Many attacks employ the aid of other malware types, i.e. rootkit, to help bury or masks malicious activity. Malicious files will be made to read the same as legitimate operating system files and legitimate running processes hooked to circumvent malicious activity. 

The point of entry:

Like a biological virus, a computer virus is prone to attack vulnerable hosts. If your system is without stealth antimalware protection and is housing software or programming in need of patch, using the Internet will be cyber-suicide. Viruses can be hidden behind a link or attachment wrapped in a cleverly written or spoofed email communication or planted on the friendly grounds of social networks. Malware, in general, is often cloaked inside the download of freeware or shareware or dropped by a Trojan downloader camped out on a compromised website you visited. 

A true safety guard and net is an antimalware program that uses a mix of scanning techniques to weed out malicious code hidden in adware or other free tools, or decoys, i.e. fake Adobe Flash updates, Windows security alerts or video codec components, to pinpoint a few common traps used to trick PC users into clicking and self-infecting their systems. 

Most viruses (if not all) are without an interface, therefore, alert is dependent either on a stealth antimalware guard or the victim paying close attention to weird system behaviors. If your system is enduring any of the following, you really need to grab hold of a trusting scanning tool to investigate.

  • Suddenly running slow, freezing up or crawling
  • Browser settings reversed and allowing a floodgate of pop-up advertisements, whether online or offline
  • Intermittent reroutes to unwanted URLs
  • Alt-delete not behaving as intended and thus forcing hard boots

The malware maker or malicious programmer will determine how many payloads the malicious program will attempt. At a minimum, data stored in the browser cache or on the hard drive will be stolen and a backdoor opened to allow a hacker remote access. Other threats may involve installation of a keylogger to record keystrokes being entered into online banking sessions. Therefore, it is crucial to remain vigilant and react to any system abnormalities by use of a professional antimalware tool able to counter obfuscation tricks and rootkit technology.

Most Trending Viruses in the Last 2 Weeks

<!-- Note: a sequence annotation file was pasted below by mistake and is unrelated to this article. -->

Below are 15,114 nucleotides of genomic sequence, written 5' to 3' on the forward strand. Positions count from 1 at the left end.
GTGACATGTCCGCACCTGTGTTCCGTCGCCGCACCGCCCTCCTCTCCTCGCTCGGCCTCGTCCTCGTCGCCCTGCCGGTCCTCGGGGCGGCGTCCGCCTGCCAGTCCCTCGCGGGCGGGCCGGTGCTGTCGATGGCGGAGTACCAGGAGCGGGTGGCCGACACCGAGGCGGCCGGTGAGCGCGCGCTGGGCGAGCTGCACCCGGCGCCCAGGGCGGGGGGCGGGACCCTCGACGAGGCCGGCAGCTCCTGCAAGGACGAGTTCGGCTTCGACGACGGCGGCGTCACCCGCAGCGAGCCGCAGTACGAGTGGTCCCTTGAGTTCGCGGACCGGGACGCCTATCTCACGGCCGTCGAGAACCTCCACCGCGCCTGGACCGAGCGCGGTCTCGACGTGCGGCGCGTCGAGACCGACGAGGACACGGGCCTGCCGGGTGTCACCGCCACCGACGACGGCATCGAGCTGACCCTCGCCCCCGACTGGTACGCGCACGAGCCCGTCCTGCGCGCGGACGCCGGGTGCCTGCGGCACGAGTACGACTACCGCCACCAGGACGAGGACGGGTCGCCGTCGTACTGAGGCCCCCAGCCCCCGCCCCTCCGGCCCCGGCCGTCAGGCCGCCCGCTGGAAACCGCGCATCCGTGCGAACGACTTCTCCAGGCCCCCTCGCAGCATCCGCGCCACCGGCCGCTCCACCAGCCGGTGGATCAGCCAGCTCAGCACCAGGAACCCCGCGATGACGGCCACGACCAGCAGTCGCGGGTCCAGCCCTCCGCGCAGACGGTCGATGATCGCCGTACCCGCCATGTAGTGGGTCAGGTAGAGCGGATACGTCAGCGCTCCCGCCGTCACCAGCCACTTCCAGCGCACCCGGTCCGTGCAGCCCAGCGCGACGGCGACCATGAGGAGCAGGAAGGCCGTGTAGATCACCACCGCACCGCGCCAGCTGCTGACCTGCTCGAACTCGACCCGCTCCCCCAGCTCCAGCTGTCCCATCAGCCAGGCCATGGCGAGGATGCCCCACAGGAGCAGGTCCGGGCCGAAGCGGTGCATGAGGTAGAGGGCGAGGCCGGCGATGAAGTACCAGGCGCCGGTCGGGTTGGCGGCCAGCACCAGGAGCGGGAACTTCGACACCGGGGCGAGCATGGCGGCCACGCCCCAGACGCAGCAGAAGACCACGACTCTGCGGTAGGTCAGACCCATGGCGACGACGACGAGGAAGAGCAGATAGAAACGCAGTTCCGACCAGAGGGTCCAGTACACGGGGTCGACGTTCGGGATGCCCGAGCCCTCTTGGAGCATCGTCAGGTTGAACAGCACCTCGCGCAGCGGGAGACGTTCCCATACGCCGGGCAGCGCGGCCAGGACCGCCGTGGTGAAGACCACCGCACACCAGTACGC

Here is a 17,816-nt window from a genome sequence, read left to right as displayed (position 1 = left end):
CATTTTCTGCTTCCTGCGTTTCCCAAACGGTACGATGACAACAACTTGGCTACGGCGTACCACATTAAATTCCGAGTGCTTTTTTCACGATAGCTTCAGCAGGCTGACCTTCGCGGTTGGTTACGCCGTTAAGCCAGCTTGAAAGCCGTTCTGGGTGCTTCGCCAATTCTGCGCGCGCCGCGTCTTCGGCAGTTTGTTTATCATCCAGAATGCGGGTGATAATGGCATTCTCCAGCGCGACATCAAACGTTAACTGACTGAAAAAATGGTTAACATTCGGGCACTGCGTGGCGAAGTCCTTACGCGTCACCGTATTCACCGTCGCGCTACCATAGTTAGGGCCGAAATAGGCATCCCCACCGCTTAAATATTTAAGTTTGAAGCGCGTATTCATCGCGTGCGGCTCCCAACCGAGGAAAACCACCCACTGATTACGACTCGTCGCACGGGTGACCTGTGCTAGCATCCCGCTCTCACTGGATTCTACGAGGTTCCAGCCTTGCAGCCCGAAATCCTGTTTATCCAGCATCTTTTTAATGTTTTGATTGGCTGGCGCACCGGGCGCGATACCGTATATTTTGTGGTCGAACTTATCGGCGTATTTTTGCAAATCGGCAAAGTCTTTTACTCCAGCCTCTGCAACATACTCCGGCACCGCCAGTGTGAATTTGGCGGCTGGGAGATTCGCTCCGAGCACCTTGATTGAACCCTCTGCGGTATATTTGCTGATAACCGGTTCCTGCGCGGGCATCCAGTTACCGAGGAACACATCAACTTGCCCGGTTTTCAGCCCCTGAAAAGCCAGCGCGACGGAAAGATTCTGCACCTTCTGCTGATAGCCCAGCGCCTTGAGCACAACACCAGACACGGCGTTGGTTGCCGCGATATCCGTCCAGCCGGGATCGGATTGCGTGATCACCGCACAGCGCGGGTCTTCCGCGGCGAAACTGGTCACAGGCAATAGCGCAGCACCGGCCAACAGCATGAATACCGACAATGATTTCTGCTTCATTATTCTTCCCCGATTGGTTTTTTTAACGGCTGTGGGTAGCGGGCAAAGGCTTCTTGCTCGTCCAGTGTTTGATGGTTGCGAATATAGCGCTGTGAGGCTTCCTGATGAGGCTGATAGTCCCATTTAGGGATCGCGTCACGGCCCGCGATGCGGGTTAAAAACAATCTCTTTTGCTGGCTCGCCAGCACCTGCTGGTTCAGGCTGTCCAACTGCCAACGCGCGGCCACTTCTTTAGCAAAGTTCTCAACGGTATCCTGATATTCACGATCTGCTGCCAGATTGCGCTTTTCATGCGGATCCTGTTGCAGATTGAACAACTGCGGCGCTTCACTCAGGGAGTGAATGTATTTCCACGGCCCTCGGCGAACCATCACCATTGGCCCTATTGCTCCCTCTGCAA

# Threat Name Severity Level Alias(es) Detections
1. W32.Fypzserv 20 % (Normal) 65
2. Virus.Klone 90 % (High)
3. Mal/Phish-A 80 % (High) 5
4. Virus.Virut.a 70 % (High) TROJ_DLOADR.WHB
Generic Downloader.x!bbh
5. F.txt.js
6. W32/Stanit 20 % (Normal) 1,324
7. Win32:Evo-gen 80 % (High) 146
8. W32.Fixflo 20 % (Normal) 23,334
9. Win32.Rmnet.16 80 % (High)
10. Virus.Injector.AR 80 % (High) Generic Trojan
11. V9 Redirect Virus 50 % (Medium) 59,356
12. Virus.Obfuscator.DE 80 % (High) PossibleThreat
13. Searchapp.exe
14. Melissa Virus
15. Virus.Win9x.CIH 70 % (High)
16. Virus.Win32.Parite.b 80 % (High) Heuristic.LooksLike.Win32.SuspiciousPE.R
17. 'Unlock this Page to Continue!' Virus
18. Virus.Jadtre.A!rootkit 80 % (High) Trj/Downloader.MDW
19. Virus.Win32.Neshta.b
20. Virus:X97M/Mailcab.B 80 % (High)
21. Nethood.htm
22. Virus:Win32/Virut.BN 80 % (High) PE_VIRUX.J
23. Virus.Trojan.Win32.Midgare
24. Nav virus
25. TSR.BOOT 10 % (Normal) 273,851
26. Virus.Win32.Sality.aa 70 % (High) TROJ_SALITY.AM
27. Virus.Win32.Neshta.a 80 % (High) Heuristic.BehavesLike.Win32.Suspicious.D
28. HTML:Script-inf 50 % (Medium) 123
29. Win32.Xorer.Gen 50 % (Medium) W32/Sality.AF
30. Virus.Hidrag.a 80 % (High) Generic Malware

Last updated: 2024-05-19

Viruses List

Threat Name Severity Level Detections
'Complete an offer to continue' Virus 20 % (Normal) 0
'Congratulations! You won!' Fake Message
'DHL Air Waybill' Email Virus
'Unlock this Page to Continue!' Virus
'Why Do I See This Page?' Virus
100k Search Virus
101 Lyrics Virus 10 % (Normal) 3,778
ALS.Bursted.C 80 % (High) 704
AntivirusGolden 70 % (High) 0
Arestocrat Virus 10 % (Normal) 2
Beebus 10 % (Normal) 3,256
Bing Redirect Virus 10 % (Normal) 4,585
Bleah 70 % (High) 0
BOO/TDss.d 80 % (High) 0
Boot.Cidex 10 % (Normal) 760
Cash Edge Pop-Up Virus
CashU Virus 20 % (Normal) 301,954
1 2 3 4 5 6 36